I sprayed his hair with water and tried to press down the parts sticking up and was rushing it because I didn't want to make him uncomfortable with what I felt was an almost mother/son intimate moment. We hug, we hold hands in the car, but I never really get a chance to touch him otherwise. I wasn't having much luck with pressing his hair down and he asked me if he should get me his brush and I said yes. When he came back I asked him if it would be okay if I used my hairdryer on him and he agreed. I stood there with him, my boy who towers above me and with warm air I styled his greasy, dirty hair and tried to make it look presentable. He just stood there sweetly and silently while I did this. In that moment I loved him more than I have ever loved him. This child of mine, this struggling young man, needed me to groom him and he sweetly allowed it. I cannot tell you what those moments with him meant to me. I often wish that I could hold him in my arms again like I did when he was young and look into his eyes and make all of the promises I could that things would be okay or tickle him and see the sparkle in his eyes as he squirmed in my arms. Those days are gone though until those moments with him yesterday.

We got in the car and headed over to the lab and he got out and went in while I waited in the car. When he came back he had a blue tape/arm band on where they had taken his blood and he looked at me with his tired, defeated face. He asked me if I wanted to go to his work and see the new refrigerator section that had just been put in and again I felt blessed to be invited to his place of work and be brought in at his side where all of his co-workers would see. I know that young men usually don't want to be seen with their moms so I felt lucky to be invited. When we got out of the car to go inside I followed behind him for a minute and watched him walk, arms straight at his side, not swinging in movement with his body, his clothes were tired and old and his hair was greasy and flaky and he had that bright blue arm band on. He thought nothing of going into his place of employment looking like that. It is those times that I know he is not well or thinking clearly.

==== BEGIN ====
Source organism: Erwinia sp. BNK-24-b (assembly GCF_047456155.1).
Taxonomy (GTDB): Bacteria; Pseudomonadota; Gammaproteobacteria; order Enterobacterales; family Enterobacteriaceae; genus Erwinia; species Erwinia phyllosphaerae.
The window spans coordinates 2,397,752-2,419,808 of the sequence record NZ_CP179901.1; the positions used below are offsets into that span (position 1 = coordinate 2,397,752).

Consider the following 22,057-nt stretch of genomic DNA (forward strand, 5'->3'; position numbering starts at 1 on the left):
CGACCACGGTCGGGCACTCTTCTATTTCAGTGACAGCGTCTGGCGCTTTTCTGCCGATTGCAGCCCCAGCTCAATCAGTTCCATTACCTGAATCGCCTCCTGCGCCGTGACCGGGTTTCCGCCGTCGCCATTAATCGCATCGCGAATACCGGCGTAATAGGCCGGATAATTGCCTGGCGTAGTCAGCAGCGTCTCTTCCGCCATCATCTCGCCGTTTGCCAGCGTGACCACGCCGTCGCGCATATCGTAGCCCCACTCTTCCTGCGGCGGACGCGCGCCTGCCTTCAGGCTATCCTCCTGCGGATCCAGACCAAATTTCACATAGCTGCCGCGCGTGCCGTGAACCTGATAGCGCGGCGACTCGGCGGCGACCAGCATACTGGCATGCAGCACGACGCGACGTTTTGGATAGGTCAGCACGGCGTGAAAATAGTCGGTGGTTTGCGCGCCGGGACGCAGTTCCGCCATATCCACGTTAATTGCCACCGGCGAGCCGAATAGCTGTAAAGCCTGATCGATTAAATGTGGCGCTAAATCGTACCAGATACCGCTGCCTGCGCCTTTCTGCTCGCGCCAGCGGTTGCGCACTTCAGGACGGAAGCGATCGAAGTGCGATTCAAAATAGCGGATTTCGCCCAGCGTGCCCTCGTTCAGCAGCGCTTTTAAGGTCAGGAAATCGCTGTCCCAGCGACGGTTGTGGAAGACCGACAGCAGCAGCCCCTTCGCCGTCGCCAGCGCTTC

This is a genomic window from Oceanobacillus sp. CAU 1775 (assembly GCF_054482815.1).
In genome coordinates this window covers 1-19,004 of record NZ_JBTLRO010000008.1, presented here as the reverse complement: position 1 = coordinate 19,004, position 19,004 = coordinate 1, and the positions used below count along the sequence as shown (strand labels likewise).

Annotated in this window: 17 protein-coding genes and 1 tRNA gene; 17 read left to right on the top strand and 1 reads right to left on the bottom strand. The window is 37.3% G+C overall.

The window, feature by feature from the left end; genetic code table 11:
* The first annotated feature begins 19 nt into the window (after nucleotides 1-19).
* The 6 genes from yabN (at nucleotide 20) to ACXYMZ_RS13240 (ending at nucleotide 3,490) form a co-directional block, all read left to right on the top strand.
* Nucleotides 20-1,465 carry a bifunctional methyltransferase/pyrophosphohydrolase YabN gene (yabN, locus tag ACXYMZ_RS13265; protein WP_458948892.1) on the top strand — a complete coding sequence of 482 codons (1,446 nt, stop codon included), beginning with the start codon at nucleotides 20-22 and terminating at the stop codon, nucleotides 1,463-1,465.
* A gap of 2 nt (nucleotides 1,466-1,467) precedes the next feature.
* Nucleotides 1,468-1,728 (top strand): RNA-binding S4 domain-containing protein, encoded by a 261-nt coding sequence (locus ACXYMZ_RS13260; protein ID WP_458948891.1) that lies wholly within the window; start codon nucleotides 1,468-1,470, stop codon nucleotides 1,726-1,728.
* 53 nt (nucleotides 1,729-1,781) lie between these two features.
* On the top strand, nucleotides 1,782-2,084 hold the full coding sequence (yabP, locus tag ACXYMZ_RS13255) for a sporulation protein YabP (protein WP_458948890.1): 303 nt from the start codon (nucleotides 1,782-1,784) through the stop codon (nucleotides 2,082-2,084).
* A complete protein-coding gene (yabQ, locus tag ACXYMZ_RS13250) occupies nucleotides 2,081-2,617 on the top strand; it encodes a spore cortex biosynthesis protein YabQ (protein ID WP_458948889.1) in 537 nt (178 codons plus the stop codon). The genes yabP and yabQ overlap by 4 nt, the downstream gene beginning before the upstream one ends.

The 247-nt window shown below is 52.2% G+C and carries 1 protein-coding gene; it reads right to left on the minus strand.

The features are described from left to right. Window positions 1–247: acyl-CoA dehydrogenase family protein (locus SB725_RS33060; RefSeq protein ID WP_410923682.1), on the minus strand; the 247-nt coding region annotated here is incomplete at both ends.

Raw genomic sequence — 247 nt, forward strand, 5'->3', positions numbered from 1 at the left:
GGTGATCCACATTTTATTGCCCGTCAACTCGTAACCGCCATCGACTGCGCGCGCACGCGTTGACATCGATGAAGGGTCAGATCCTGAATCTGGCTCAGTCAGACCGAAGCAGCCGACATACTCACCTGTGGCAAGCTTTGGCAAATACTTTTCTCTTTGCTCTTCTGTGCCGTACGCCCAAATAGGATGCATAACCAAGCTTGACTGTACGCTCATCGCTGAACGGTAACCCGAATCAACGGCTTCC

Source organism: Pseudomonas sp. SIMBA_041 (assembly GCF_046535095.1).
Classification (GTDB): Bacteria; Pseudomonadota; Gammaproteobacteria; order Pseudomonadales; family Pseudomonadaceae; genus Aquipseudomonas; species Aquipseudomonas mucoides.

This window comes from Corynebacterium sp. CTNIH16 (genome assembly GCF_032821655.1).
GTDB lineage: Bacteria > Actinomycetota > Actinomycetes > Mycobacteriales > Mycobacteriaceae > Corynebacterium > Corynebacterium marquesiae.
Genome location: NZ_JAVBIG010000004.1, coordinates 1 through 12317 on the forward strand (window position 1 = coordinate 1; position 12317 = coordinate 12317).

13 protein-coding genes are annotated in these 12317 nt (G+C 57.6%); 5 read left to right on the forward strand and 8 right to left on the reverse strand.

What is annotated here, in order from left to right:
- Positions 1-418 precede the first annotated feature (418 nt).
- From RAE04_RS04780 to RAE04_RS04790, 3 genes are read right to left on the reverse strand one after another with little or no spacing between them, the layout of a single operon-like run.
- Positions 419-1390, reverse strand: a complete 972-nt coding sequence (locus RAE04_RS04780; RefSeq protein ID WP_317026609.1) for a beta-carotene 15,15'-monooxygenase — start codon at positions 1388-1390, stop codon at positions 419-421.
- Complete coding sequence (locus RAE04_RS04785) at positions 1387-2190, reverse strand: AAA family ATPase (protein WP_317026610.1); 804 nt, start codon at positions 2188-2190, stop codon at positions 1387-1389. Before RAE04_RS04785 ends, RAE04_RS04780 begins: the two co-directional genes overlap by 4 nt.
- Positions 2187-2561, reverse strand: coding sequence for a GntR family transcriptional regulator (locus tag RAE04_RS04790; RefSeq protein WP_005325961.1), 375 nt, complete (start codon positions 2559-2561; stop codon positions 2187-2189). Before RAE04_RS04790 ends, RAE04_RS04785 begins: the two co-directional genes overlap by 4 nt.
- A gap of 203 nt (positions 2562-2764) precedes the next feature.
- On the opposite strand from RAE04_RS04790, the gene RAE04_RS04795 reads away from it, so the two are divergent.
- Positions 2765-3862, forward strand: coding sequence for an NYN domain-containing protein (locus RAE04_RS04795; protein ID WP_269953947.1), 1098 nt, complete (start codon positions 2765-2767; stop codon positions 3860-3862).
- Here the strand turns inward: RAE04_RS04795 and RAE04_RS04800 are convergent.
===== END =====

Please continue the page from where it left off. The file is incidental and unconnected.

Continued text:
We toured the store and I was happy as a young employee shouted across the store to Thomas and said hello. It made me happy that there are people at his job that seem to like him. He needs that. Frankly, I needed to see that. I worry so much about him being at work since he has that chronic depression about it but now I feel a little better because I know that he's liked. Now, it's not that he's ever been unlikable, in fact, that is the one thing he has always had going for him. Where I would flounder in a similar social situation, he walks in with ease and confidence and somehow finds a way to belong. I have always been in awe of his ability to do that. And everyone he has met that has talked to me about him later on, they have said how much they like him and how polite he is. He is a good kid but he is lost somewhere I can't seem to retrieve him from.

I stood in front of the refrigerator section and asked him all about it and joked with him and tried to engage him and he seemed to click in for a minute. Then it was time to go. Once again I followed my boy out of the store and we got in the car.

Someone please, tell me where my boy is. I see him in pieces and parts here and there but a lot of him is gone somewhere else. I miss him more than I have ever missed anyone in my life. Yesterday, though, I was blessed beyond words. We had our moment with a spray bottle, a brush and a hairdryer and when I finished up doing his hair I ran my hand down his back and rubbed it and asked for a hug that he gave me with such sweetness and that moment I will never forget.